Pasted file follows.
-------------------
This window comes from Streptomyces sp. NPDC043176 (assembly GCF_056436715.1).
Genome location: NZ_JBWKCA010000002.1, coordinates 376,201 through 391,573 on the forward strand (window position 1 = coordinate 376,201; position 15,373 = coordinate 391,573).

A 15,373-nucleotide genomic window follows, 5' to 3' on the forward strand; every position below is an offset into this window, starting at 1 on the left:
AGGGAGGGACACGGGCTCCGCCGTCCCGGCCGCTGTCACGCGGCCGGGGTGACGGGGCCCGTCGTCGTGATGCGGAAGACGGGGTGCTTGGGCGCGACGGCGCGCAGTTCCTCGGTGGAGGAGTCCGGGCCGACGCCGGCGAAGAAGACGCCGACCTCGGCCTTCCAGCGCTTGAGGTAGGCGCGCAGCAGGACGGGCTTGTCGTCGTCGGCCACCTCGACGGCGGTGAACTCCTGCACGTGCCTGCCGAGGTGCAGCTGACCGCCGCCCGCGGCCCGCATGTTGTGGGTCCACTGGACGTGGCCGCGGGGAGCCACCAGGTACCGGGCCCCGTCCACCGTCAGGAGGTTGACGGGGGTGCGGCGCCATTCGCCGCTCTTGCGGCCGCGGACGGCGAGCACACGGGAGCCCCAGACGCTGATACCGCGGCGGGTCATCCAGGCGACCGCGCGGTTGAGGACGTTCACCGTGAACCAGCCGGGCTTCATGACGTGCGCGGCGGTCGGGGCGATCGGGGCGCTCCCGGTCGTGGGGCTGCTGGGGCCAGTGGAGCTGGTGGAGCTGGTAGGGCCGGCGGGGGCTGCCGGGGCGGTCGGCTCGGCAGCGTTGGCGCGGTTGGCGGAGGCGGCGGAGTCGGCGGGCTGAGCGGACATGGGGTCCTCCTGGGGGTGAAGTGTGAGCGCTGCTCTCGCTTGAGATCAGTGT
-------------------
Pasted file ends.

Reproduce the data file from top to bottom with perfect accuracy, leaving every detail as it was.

This window comes from Streptomyces sp. NPDC043176 (assembly GCF_056436715.1).
Genome location: NZ_JBWKCA010000002.1, coordinates 376,201 through 391,573 on the forward strand (window position 1 = coordinate 376,201; position 15,373 = coordinate 391,573).

A 15,373-nucleotide genomic window follows, 5' to 3' on the forward strand; every position below is an offset into this window, starting at 1 on the left:
AGGGAGGGACACGGGCTCCGCCGTCCCGGCCGCTGTCACGCGGCCGGGGTGACGGGGCCCGTCGTCGTGATGCGGAAGACGGGGTGCTTGGGCGCGACGGCGCGCAGTTCCTCGGTGGAGGAGTCCGGGCCGACGCCGGCGAAGAAGACGCCGACCTCGGCCTTCCAGCGCTTGAGGTAGGCGCGCAGCAGGACGGGCTTGTCGTCGTCGGCCACCTCGACGGCGGTGAACTCCTGCACGTGCCTGCCGAGGTGCAGCTGACCGCCGCCCGCGGCCCGCATGTTGTGGGTCCACTGGACGTGGCCGCGGGGAGCCACCAGGTACCGGGCCCCGTCCACCGTCAGGAGGTTGACGGGGGTGCGGCGCCATTCGCCGCTCTTGCGGCCGCGGACGGCGAGCACACGGGAGCCCCAGACGCTGATACCGCGGCGGGTCATCCAGGCGACCGCGCGGTTGAGGACGTTCACCGTGAACCAGCCGGGCTTCATGACGTGCGCGGCGGTCGGGGCGATCGGGGCGCTCCCGGTCGTGGGGCTGCTGGGGCCAGTGGAGCTGGTGGAGCTGGTAGGGCCGGCGGGGGCTGCCGGGGCGGTCGGCTCGGCAGCGTTGGCGCGGTTGGCGGAGGCGGCGGAGTCGGCGGGCTGAGCGGACATGGGGTCCTCCTGGGGGTGAAGTGTGAGCGCTGCTCTCGCTTGAGATCAGTGT